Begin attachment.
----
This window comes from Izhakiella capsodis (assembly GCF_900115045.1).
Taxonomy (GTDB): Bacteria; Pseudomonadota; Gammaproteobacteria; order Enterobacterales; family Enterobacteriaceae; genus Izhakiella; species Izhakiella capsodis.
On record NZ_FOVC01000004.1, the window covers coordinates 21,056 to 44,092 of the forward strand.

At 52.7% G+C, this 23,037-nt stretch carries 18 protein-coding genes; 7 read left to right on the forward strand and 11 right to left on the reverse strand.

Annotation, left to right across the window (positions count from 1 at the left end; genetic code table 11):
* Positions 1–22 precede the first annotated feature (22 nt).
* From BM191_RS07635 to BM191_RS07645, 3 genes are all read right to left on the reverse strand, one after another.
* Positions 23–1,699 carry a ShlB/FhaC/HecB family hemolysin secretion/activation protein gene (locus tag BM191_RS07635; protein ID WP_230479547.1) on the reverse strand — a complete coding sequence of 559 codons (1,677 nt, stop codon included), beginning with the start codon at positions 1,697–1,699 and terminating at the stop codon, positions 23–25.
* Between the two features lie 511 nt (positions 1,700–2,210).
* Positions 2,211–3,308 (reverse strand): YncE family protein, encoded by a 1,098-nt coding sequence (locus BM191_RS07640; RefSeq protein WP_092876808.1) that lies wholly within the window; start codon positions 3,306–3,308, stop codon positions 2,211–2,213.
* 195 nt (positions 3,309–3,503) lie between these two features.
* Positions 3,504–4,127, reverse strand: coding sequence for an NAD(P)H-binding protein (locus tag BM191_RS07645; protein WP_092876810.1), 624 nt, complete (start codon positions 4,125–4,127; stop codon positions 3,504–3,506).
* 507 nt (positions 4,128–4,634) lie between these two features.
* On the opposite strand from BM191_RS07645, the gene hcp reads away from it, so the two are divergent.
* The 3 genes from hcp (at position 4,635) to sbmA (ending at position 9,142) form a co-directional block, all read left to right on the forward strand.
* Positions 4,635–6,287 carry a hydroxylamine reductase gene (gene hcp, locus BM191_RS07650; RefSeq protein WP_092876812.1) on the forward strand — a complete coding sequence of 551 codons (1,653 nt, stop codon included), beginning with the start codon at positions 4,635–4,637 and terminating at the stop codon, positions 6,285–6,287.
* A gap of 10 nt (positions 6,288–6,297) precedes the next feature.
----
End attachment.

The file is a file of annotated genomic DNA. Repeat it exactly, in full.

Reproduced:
This window comes from Izhakiella capsodis (assembly GCF_900115045.1).
Taxonomy (GTDB): Bacteria; Pseudomonadota; Gammaproteobacteria; order Enterobacterales; family Enterobacteriaceae; genus Izhakiella; species Izhakiella capsodis.
On record NZ_FOVC01000004.1, the window covers coordinates 21,056 to 44,092 of the forward strand.

At 52.7% G+C, this 23,037-nt stretch carries 18 protein-coding genes; 7 read left to right on the forward strand and 11 right to left on the reverse strand.

Annotation, left to right across the window (positions count from 1 at the left end; genetic code table 11):
* Positions 1–22 precede the first annotated feature (22 nt).
* From BM191_RS07635 to BM191_RS07645, 3 genes are all read right to left on the reverse strand, one after another.
* Positions 23–1,699 carry a ShlB/FhaC/HecB family hemolysin secretion/activation protein gene (locus tag BM191_RS07635; protein ID WP_230479547.1) on the reverse strand — a complete coding sequence of 559 codons (1,677 nt, stop codon included), beginning with the start codon at positions 1,697–1,699 and terminating at the stop codon, positions 23–25.
* Between the two features lie 511 nt (positions 1,700–2,210).
* Positions 2,211–3,308 (reverse strand): YncE family protein, encoded by a 1,098-nt coding sequence (locus BM191_RS07640; RefSeq protein WP_092876808.1) that lies wholly within the window; start codon positions 3,306–3,308, stop codon positions 2,211–2,213.
* 195 nt (positions 3,309–3,503) lie between these two features.
* Positions 3,504–4,127, reverse strand: coding sequence for an NAD(P)H-binding protein (locus tag BM191_RS07645; protein WP_092876810.1), 624 nt, complete (start codon positions 4,125–4,127; stop codon positions 3,504–3,506).
* 507 nt (positions 4,128–4,634) lie between these two features.
* On the opposite strand from BM191_RS07645, the gene hcp reads away from it, so the two are divergent.
* The 3 genes from hcp (at position 4,635) to sbmA (ending at position 9,142) form a co-directional block, all read left to right on the forward strand.
* Positions 4,635–6,287 carry a hydroxylamine reductase gene (gene hcp, locus BM191_RS07650; RefSeq protein WP_092876812.1) on the forward strand — a complete coding sequence of 551 codons (1,653 nt, stop codon included), beginning with the start codon at positions 4,635–4,637 and terminating at the stop codon, positions 6,285–6,287.
* A gap of 10 nt (positions 6,288–6,297) precedes the next feature.